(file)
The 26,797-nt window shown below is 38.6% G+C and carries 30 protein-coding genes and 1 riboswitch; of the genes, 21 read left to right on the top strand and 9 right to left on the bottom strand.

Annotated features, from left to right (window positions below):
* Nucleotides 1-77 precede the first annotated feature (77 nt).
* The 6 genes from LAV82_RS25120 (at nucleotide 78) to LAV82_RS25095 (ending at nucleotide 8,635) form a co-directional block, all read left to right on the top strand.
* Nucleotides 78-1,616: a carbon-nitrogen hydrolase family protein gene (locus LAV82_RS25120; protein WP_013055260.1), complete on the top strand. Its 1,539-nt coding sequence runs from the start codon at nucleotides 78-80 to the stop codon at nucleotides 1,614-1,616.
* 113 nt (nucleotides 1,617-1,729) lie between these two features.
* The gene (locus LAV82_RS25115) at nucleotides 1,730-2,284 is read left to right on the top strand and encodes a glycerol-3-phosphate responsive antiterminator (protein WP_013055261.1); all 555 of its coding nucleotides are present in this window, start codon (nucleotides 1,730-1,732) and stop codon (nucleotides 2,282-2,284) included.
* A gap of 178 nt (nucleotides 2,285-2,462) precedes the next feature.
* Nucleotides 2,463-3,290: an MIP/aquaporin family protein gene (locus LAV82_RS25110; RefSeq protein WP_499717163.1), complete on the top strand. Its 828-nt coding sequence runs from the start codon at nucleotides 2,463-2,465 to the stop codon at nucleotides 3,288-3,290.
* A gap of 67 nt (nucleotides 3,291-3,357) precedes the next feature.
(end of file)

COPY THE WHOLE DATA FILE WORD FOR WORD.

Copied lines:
The 26,797-nt window shown below is 38.6% G+C and carries 30 protein-coding genes and 1 riboswitch; of the genes, 21 read left to right on the top strand and 9 right to left on the bottom strand.

Annotated features, from left to right (window positions below):
* Nucleotides 1-77 precede the first annotated feature (77 nt).
* The 6 genes from LAV82_RS25120 (at nucleotide 78) to LAV82_RS25095 (ending at nucleotide 8,635) form a co-directional block, all read left to right on the top strand.
* Nucleotides 78-1,616: a carbon-nitrogen hydrolase family protein gene (locus LAV82_RS25120; protein WP_013055260.1), complete on the top strand. Its 1,539-nt coding sequence runs from the start codon at nucleotides 78-80 to the stop codon at nucleotides 1,614-1,616.
* 113 nt (nucleotides 1,617-1,729) lie between these two features.
* The gene (locus LAV82_RS25115) at nucleotides 1,730-2,284 is read left to right on the top strand and encodes a glycerol-3-phosphate responsive antiterminator (protein WP_013055261.1); all 555 of its coding nucleotides are present in this window, start codon (nucleotides 1,730-1,732) and stop codon (nucleotides 2,282-2,284) included.
* A gap of 178 nt (nucleotides 2,285-2,462) precedes the next feature.
* Nucleotides 2,463-3,290: an MIP/aquaporin family protein gene (locus LAV82_RS25110; RefSeq protein WP_499717163.1), complete on the top strand. Its 828-nt coding sequence runs from the start codon at nucleotides 2,463-2,465 to the stop codon at nucleotides 3,288-3,290.
* A gap of 67 nt (nucleotides 3,291-3,357) precedes the next feature.